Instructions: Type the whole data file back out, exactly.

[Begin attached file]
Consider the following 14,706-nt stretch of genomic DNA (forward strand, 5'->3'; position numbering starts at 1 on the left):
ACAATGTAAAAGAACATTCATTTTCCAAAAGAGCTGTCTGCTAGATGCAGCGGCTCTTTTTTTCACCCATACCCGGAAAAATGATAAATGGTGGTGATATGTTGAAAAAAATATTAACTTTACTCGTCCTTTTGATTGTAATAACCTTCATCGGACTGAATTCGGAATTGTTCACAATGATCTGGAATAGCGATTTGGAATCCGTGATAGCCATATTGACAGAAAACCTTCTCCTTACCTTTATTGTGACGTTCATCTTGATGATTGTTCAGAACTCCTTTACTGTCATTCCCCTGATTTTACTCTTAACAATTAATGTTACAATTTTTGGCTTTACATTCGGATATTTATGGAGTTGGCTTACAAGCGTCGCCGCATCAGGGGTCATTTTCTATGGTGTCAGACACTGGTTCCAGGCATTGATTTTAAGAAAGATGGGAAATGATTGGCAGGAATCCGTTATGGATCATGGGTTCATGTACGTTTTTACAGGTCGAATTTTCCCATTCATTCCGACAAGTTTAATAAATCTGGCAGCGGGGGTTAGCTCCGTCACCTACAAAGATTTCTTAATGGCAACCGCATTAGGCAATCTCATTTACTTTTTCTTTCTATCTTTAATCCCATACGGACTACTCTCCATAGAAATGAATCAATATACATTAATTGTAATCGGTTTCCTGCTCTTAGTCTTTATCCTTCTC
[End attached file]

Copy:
Consider the following 14,706-nt stretch of genomic DNA (forward strand, 5'->3'; position numbering starts at 1 on the left):
ACAATGTAAAAGAACATTCATTTTCCAAAAGAGCTGTCTGCTAGATGCAGCGGCTCTTTTTTTCACCCATACCCGGAAAAATGATAAATGGTGGTGATATGTTGAAAAAAATATTAACTTTACTCGTCCTTTTGATTGTAATAACCTTCATCGGACTGAATTCGGAATTGTTCACAATGATCTGGAATAGCGATTTGGAATCCGTGATAGCCATATTGACAGAAAACCTTCTCCTTACCTTTATTGTGACGTTCATCTTGATGATTGTTCAGAACTCCTTTACTGTCATTCCCCTGATTTTACTCTTAACAATTAATGTTACAATTTTTGGCTTTACATTCGGATATTTATGGAGTTGGCTTACAAGCGTCGCCGCATCAGGGGTCATTTTCTATGGTGTCAGACACTGGTTCCAGGCATTGATTTTAAGAAAGATGGGAAATGATTGGCAGGAATCCGTTATGGATCATGGGTTCATGTACGTTTTTACAGGTCGAATTTTCCCATTCATTCCGACAAGTTTAATAAATCTGGCAGCGGGGGTTAGCTCCGTCACCTACAAAGATTTCTTAATGGCAACCGCATTAGGCAATCTCATTTACTTTTTCTTTCTATCTTTAATCCCATACGGACTACTCTCCATAGAAATGAATCAATATACATTAATTGTAATCGGTTTCCTGCTCTTAGTCTTTATCCTTCTC